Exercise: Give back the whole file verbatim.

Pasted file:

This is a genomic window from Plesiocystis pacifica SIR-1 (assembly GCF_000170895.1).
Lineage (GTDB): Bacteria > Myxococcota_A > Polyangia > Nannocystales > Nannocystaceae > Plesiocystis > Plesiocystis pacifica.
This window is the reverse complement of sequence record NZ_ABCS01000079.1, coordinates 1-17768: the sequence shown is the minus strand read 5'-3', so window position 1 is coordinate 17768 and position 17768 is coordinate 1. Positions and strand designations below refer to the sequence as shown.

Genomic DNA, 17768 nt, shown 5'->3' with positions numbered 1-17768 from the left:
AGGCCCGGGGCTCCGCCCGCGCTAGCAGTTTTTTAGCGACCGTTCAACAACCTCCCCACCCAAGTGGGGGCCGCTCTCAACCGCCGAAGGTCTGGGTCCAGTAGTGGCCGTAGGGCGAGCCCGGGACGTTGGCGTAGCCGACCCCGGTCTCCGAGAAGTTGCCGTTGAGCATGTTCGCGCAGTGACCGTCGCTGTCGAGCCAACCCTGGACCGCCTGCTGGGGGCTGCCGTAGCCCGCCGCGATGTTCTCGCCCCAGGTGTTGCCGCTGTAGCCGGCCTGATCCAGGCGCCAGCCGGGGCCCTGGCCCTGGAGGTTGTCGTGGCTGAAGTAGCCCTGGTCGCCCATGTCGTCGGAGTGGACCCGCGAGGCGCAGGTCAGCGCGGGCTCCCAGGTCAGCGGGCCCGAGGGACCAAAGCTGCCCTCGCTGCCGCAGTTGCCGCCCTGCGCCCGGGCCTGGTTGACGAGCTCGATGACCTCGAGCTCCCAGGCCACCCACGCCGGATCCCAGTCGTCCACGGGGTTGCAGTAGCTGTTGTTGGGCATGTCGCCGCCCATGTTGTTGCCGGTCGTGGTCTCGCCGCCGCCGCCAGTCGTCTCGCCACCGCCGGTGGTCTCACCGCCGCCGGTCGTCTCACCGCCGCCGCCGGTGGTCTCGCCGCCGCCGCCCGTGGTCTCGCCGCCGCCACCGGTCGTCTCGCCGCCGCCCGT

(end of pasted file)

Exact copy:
This is a genomic window from Plesiocystis pacifica SIR-1 (assembly GCF_000170895.1).
Lineage (GTDB): Bacteria > Myxococcota_A > Polyangia > Nannocystales > Nannocystaceae > Plesiocystis > Plesiocystis pacifica.
This window is the reverse complement of sequence record NZ_ABCS01000079.1, coordinates 1-17768: the sequence shown is the minus strand read 5'-3', so window position 1 is coordinate 17768 and position 17768 is coordinate 1. Positions and strand designations below refer to the sequence as shown.

Genomic DNA, 17768 nt, shown 5'->3' with positions numbered 1-17768 from the left:
AGGCCCGGGGCTCCGCCCGCGCTAGCAGTTTTTTAGCGACCGTTCAACAACCTCCCCACCCAAGTGGGGGCCGCTCTCAACCGCCGAAGGTCTGGGTCCAGTAGTGGCCGTAGGGCGAGCCCGGGACGTTGGCGTAGCCGACCCCGGTCTCCGAGAAGTTGCCGTTGAGCATGTTCGCGCAGTGACCGTCGCTGTCGAGCCAACCCTGGACCGCCTGCTGGGGGCTGCCGTAGCCCGCCGCGATGTTCTCGCCCCAGGTGTTGCCGCTGTAGCCGGCCTGATCCAGGCGCCAGCCGGGGCCCTGGCCCTGGAGGTTGTCGTGGCTGAAGTAGCCCTGGTCGCCCATGTCGTCGGAGTGGACCCGCGAGGCGCAGGTCAGCGCGGGCTCCCAGGTCAGCGGGCCCGAGGGACCAAAGCTGCCCTCGCTGCCGCAGTTGCCGCCCTGCGCCCGGGCCTGGTTGACGAGCTCGATGACCTCGAGCTCCCAGGCCACCCACGCCGGATCCCAGTCGTCCACGGGGTTGCAGTAGCTGTTGTTGGGCATGTCGCCGCCCATGTTGTTGCCGGTCGTGGTCTCGCCGCCGCCGCCAGTCGTCTCGCCACCGCCGGTGGTCTCACCGCCGCCGGTCGTCTCACCGCCGCCGCCGGTGGTCTCGCCGCCGCCGCCCGTGGTCTCGCCGCCGCCACCGGTCGTCTCGCCGCCGCCCGT